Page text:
The national media hasn't paid much attention to Iowa since Rick Santorum's caucus victory, but numbers released over the weekend tell an important story for national progressives. The Des Moines Register—the most respected state pollster during caucus season—asked Iowans about their feelings on same-sex marriage and found that a 56-percent majority are just fine with the state's current laws on same-sex unions and oppose any effort to amend the state's constitution.
After an unusually warm December, winter has finally come to Iowa as the election season officially begins. The milder temperatures last month allowed candidates to hold their events outside—where they were overcrowded on sweltering 50 degree days—but now the temperature has dropped to the normal Midwestern chill. It is 12 degrees in Des Moines right now, and this morning, I needed to defrost my car for the first time in the three weeks that I have been here.
I am here in Iowa with Lynn Vavreck. I’ll have more to report on our minor adventures later. But before the caucus takes place, it’s important to address a perennial concern: the unrepresentativeness of people who attend the caucus. This is a familiar refrain that typically involves claims about the high costs the caucus imposes on voters, the resulting low turnout, the domination by activists, etc.
If you want to challenge your pedagogical skills, try explaining the Iowa caucuses to a child. "You see, Billy, in America, we get to choose our presidents, and every citizen gets to participate. So to start the process off, everyone who wants to be president spends months in the state of Iowa, personally meeting as many Iowans as they can. And then one Tuesday in January, those Iowans go to their local schools and community centers, hang around for an hour listening to boring speeches, then cast their votes. Then the media tell us that the candidates who didn't come in first or second are unworthy of any more attention from people in the other 49 states, so those candidates drop out of the race.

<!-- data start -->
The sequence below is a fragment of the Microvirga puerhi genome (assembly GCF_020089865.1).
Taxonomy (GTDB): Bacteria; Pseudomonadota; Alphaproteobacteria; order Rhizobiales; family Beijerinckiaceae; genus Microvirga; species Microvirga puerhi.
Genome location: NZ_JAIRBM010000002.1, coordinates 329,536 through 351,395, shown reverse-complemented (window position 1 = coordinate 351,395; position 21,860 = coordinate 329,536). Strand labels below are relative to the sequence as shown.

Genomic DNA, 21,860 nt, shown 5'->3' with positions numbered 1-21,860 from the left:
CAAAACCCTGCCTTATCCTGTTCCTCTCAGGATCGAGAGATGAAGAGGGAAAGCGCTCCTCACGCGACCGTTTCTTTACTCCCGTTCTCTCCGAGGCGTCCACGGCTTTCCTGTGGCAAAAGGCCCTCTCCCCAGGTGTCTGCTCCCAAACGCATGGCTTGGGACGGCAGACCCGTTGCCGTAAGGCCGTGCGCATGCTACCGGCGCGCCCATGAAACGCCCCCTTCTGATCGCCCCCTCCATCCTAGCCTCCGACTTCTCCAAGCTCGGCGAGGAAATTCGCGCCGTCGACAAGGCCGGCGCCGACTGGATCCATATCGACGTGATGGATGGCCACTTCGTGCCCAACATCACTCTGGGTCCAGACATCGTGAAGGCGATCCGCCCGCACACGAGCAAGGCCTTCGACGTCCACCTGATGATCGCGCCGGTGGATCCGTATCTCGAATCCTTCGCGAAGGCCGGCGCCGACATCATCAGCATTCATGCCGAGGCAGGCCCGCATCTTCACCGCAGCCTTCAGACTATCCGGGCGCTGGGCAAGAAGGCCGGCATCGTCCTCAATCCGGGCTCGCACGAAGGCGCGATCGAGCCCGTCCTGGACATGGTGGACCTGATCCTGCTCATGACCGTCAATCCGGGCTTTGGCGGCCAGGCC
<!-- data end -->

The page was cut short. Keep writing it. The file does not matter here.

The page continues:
PELLA, IOWA—I closed out 2011 Saturday with a bit of good luck after stumbling upon a mythical creature: a undecided Republican caucus voter who had yet to be interviewed by one of the major news outlets. With 1,500 national and international reporters in the heartland for the Iowa caucuses, it's a coveted, rare find. In Marshalltown the previous night, I watched as The Washington Post's Jason Horowitz rushed to intercept The Atlantic's Molly Ball as she turned her tape recorder on a voter he had already selected for a profile. After a Mitt Romney event Thursday in Mason City, a reporter friend and I noted that we had both previously interviewed Beth, a high-school teacher from Clear Lake.
MARSHALLTOWN, IOWA—Rick Santorum has bounced up to third in recent Iowa polls and he'll have to hope that this is still the case next Tuesday. The winner of the GOP primary contest in the Iowa caucuses is often not the eventual nominee, but the vote helps weed out candidates who don't really have a shot. The infographics on TV screens next week will detail the top three finishers and discard the remainder as a footnote before they concede defeat on January 4.
This week Occupy activists in Iowa, who’ve been urging caucus-goers to vote for “Uncommitted” in Tuesday’s Republican and Democratic caucuses, cried fowl when the Iowa GOP signaled it would only count votes for declared presidential candidates this year. Tuesday night, Iowans launched a “People’s Caucus,” at which they discussed policy resolutions and then broke up into “dispreference groups” based on which candidates they were most eager to demonstrate against. Activists were arrested at campaign offices and at a Wells Fargo, which they had linked back to a Romney office via a cardboard “pipeline” representing the cash flow from the bank to the candidate.